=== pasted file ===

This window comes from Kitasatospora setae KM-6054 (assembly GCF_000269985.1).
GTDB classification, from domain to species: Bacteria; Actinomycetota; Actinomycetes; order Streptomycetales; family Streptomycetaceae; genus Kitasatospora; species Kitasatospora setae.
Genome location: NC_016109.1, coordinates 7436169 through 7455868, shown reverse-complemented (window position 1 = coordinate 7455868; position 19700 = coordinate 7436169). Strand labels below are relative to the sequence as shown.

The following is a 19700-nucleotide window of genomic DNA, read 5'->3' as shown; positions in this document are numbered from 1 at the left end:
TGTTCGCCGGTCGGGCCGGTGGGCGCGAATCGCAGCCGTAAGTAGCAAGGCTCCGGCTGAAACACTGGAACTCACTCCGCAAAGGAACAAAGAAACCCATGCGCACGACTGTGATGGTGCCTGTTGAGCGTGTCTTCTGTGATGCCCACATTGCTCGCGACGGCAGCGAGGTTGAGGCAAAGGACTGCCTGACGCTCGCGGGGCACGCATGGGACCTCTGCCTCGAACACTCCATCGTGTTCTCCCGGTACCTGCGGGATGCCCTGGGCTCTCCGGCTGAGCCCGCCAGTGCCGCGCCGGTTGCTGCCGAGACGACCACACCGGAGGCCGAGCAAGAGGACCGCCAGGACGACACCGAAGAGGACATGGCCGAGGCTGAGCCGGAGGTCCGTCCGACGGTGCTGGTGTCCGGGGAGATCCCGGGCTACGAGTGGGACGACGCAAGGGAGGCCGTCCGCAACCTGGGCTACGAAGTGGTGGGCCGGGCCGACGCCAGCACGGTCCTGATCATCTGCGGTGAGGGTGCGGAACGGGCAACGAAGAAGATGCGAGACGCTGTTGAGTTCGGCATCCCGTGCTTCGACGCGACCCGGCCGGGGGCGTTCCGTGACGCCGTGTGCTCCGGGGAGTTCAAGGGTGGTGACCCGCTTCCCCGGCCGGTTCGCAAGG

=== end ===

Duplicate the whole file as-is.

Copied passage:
This window comes from Kitasatospora setae KM-6054 (assembly GCF_000269985.1).
GTDB classification, from domain to species: Bacteria; Actinomycetota; Actinomycetes; order Streptomycetales; family Streptomycetaceae; genus Kitasatospora; species Kitasatospora setae.
Genome location: NC_016109.1, coordinates 7436169 through 7455868, shown reverse-complemented (window position 1 = coordinate 7455868; position 19700 = coordinate 7436169). Strand labels below are relative to the sequence as shown.

The following is a 19700-nucleotide window of genomic DNA, read 5'->3' as shown; positions in this document are numbered from 1 at the left end:
TGTTCGCCGGTCGGGCCGGTGGGCGCGAATCGCAGCCGTAAGTAGCAAGGCTCCGGCTGAAACACTGGAACTCACTCCGCAAAGGAACAAAGAAACCCATGCGCACGACTGTGATGGTGCCTGTTGAGCGTGTCTTCTGTGATGCCCACATTGCTCGCGACGGCAGCGAGGTTGAGGCAAAGGACTGCCTGACGCTCGCGGGGCACGCATGGGACCTCTGCCTCGAACACTCCATCGTGTTCTCCCGGTACCTGCGGGATGCCCTGGGCTCTCCGGCTGAGCCCGCCAGTGCCGCGCCGGTTGCTGCCGAGACGACCACACCGGAGGCCGAGCAAGAGGACCGCCAGGACGACACCGAAGAGGACATGGCCGAGGCTGAGCCGGAGGTCCGTCCGACGGTGCTGGTGTCCGGGGAGATCCCGGGCTACGAGTGGGACGACGCAAGGGAGGCCGTCCGCAACCTGGGCTACGAAGTGGTGGGCCGGGCCGACGCCAGCACGGTCCTGATCATCTGCGGTGAGGGTGCGGAACGGGCAACGAAGAAGATGCGAGACGCTGTTGAGTTCGGCATCCCGTGCTTCGACGCGACCCGGCCGGGGGCGTTCCGTGACGCCGTGTGCTCCGGGGAGTTCAAGGGTGGTGACCCGCTTCCCCGGCCGGTTCGCAAGG